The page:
“Tall, Dark, and Tweedy”: Jazz Age Artist John Held Jr. was also an archaeological illustrator – and a World War I spy

Life Magazine cover from 1926, by John Held, Jr. Source: Washington University in St. Louis.

In the 1920s, John Held, Jr., became famous for his drawings in Life, Vanity Fair, and other magazines that enshrined the iconic flapper image: lean and leggy, with beaded necklace swinging as she danced the Charleston with her companion, the round-headed, pencil-necked, Joe College.

The “tall, dark and tweedy” (Shuttleworth 1965) artist had come to New York City from Utah in 1912, where he found work as a commercial artist. As America entered World War I, John Held would take on another, clandestine, responsibility. Continue reading ““Tall, Dark, and Tweedy”: Jazz Age Artist John Held Jr. was also an archaeological illustrator – and a World War I spy”

Mercy, the Mummy Mumbled: the 1918 African American Silent Film

With Halloween approaching, here’s a shoutout to an early mummy movie. Mercy, the Mummy Mumbled, is an all-black silent film from 1918. Several silent movies featured mummies as plot devices; The Egyptian Mummy, for example, was released in 1914 but Mercy is likely the only one made by African-American filmmakers for African-American audiences.

The plots of the two films are very similar: a mad scientist is willing to pay big bucks for a mummy to experiment on; a young man needs money to marry his girlfriend; a fake mummy is created. Mercy adds two Egyptian secret agents tracking down their country’s stolen artifacts to the story, all within an 11 minute run time.

Mercy, the Mummy Mumbled was released by the short-lived Ebony Film Corporation  of Chicago and is included in Pioneers of African-American Cinema box set (but Mercy is only on the Blu-ray collection, not on the DVD collection) by Kino Lorber. The five discs include movies from as early as 1915 and as late as 1946.  See the New York Times review for more details: Black Filmmaking Aborning. Much of the film can also be viewed on YouTube, and stills from Mercy can be seen at the DAARAC site. The Egyptian Mummy, released by the much larger Vitagraph company, can be streamed on Amazon Prime.

A Camel at Greenwich? Zooarchaeology and Negative Evidence for Camels in Roman Britain

Roman mound n Greenwich Park
Mound on which Roman remains were found in Greenwich Park. Photo by Sturdee. Source: Webster 1902.

T. Cregg Madrigal
©2018

Abstract

Reviews of the archaeological record of camels in Europe include one reported occurrence from a Roman site in Greenwich Park, England. Examination of the site reports and the surviving bones from the Greenwich Park site indicates that it is unlikely that camel remains were ever found there, and therefore there is no existing osteological evidence for camels in Roman-Britain.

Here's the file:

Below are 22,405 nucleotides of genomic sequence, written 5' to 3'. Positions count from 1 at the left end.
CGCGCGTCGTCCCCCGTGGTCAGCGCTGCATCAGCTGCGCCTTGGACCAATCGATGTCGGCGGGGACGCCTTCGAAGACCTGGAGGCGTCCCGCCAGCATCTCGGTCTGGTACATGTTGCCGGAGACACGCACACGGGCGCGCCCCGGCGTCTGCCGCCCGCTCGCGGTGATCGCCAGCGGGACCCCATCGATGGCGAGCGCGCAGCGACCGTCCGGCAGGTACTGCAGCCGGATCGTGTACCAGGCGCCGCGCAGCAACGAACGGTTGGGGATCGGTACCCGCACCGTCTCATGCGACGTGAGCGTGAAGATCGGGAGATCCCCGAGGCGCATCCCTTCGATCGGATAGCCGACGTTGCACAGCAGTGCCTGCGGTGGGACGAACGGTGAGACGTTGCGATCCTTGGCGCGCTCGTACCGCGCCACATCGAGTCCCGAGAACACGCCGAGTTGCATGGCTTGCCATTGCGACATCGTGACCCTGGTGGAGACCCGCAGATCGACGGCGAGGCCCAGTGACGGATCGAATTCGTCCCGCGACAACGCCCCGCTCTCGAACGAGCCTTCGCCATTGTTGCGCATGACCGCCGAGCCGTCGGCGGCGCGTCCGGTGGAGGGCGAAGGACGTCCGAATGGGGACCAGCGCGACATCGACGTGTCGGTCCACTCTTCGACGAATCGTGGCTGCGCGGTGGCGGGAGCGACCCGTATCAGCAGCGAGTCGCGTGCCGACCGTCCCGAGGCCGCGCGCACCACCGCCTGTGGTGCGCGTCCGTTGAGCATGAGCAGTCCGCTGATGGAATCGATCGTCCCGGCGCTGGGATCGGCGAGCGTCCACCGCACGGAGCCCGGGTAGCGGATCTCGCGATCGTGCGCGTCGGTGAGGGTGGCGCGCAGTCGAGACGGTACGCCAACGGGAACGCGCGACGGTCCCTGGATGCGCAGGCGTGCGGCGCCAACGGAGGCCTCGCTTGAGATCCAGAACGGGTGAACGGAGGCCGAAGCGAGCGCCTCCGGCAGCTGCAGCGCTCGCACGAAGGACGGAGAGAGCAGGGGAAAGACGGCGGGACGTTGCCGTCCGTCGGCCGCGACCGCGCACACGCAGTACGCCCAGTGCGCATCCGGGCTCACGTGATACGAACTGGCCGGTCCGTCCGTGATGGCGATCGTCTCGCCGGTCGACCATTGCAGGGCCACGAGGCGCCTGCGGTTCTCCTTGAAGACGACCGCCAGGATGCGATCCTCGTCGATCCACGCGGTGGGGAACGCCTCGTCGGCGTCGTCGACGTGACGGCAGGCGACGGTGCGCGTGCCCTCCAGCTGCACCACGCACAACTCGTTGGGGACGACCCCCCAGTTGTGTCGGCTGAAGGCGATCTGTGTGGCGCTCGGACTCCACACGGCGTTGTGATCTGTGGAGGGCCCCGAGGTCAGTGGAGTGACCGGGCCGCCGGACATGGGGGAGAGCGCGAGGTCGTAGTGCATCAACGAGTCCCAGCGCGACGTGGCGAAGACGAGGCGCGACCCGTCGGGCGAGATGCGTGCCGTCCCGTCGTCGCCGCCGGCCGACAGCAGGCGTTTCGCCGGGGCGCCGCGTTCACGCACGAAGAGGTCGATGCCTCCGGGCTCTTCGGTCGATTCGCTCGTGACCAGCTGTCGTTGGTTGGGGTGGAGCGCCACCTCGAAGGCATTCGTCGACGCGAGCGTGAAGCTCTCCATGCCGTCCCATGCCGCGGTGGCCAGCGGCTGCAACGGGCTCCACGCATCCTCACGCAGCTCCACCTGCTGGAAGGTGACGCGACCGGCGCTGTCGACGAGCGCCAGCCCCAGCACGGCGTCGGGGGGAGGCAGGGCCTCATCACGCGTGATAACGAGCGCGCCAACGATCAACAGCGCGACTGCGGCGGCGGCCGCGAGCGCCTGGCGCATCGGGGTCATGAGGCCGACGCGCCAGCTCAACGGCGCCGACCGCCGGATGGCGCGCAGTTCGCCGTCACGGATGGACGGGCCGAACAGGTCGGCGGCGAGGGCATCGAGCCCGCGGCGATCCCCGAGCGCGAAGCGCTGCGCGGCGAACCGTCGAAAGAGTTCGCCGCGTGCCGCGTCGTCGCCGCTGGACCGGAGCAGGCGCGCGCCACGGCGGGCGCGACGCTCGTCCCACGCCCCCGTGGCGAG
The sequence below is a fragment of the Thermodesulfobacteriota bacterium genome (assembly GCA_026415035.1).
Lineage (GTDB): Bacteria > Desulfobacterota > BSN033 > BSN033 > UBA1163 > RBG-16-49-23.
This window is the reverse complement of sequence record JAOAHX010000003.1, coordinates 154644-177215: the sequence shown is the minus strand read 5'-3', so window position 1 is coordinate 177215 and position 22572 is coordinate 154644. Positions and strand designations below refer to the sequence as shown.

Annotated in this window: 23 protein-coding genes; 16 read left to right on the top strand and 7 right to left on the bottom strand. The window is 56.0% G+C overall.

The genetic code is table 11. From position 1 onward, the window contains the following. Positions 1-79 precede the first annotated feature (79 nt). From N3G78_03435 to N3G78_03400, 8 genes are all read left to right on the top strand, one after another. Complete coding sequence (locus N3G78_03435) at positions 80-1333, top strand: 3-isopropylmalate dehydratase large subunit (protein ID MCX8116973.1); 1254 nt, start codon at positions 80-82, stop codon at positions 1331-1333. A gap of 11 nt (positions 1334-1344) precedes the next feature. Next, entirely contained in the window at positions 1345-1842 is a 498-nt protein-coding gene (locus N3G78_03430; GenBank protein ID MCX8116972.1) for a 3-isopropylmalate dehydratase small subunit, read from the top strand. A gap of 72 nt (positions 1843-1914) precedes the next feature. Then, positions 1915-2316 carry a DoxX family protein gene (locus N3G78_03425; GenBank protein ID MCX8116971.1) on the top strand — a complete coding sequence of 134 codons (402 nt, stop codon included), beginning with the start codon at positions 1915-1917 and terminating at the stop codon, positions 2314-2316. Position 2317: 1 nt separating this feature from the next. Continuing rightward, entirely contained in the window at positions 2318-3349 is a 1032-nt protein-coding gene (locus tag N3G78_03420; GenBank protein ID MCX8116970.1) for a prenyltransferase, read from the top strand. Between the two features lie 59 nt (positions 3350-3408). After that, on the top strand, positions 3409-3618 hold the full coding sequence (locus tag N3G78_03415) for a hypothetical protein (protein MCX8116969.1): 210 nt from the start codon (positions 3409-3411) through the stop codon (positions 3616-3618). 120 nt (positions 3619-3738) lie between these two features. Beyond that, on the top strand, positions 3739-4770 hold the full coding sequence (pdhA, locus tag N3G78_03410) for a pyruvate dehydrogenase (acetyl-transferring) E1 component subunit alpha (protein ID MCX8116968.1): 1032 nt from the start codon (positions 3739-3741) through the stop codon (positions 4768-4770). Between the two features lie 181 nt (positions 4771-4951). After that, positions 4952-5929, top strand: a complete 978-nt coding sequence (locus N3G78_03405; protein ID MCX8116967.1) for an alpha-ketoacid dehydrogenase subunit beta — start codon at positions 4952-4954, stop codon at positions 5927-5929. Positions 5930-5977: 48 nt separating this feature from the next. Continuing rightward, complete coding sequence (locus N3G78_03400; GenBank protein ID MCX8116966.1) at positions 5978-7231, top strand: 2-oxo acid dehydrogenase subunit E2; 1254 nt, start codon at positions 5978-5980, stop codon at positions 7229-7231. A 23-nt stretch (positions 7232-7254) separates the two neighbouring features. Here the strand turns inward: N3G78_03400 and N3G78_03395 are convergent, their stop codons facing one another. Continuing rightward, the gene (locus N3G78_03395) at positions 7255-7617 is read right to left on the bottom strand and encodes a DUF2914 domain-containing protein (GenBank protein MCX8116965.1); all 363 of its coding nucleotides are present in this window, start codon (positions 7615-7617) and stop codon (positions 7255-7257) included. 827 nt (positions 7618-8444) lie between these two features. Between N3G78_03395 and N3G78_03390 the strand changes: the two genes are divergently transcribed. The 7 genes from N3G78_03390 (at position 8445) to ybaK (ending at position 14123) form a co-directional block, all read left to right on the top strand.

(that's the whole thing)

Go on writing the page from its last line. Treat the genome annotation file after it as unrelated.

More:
Download a pdf version of this article from the Research page.

Did the Romans bring camels to Great Britain?

Neither the one-hump dromedary (Camelus dromedarius) nor the two-hump Bactrian camel (Camelus bactrianus) is native to Europe, but both species of camel were used by the Romans. Scattered remains of both species of camel, as well as hybrids of the two, have been reported in Roman-era archaeological sites in Europe, including a single site in Great Britain, at Greenwich Park near London (Applebaum 1987:514; Bond 2017; Green 2017; Pigière and Henrotay 2012; Webster 1902).

Bactrian Camel. Source: J. Patrick Fischer [CC BY-SA 3.0 (https://creativecommons.org/licenses/by-sa/3.0)], from Wikimedia Commons
Other finds of one or a few isolated camel bones have been reported from Roman sites in Spain, Portugal, France, Italy, Austria, Germany, Hungary, Switzerland, Serbia, Slovenia, Bulgaria, and Russia (Albarella et al. 1993; De Grossi Mazzorin 2006; Muñiz et al. 1995; Pigière and Henrotay 2012; Tomczyk 2016), and a partially complete skeleton was found at both Saintes in France and Viminacium in Serbia (Pigière and Henrotay 2012; Tomczyk 2016; Vuković and Bogdanović 2013).
While most of the other camel finds in continental Europe are based on relatively recent analyses of actual osteological material, the Greenwich Park record is based on a report dating back to the very early twentieth century (Webster 1902). A review of the published reports and an examination of the surviving bones from this site cast doubt on the presence of camel at Greenwich Park.

Continue reading “A Camel at Greenwich? Zooarchaeology and Negative Evidence for Camels in Roman Britain”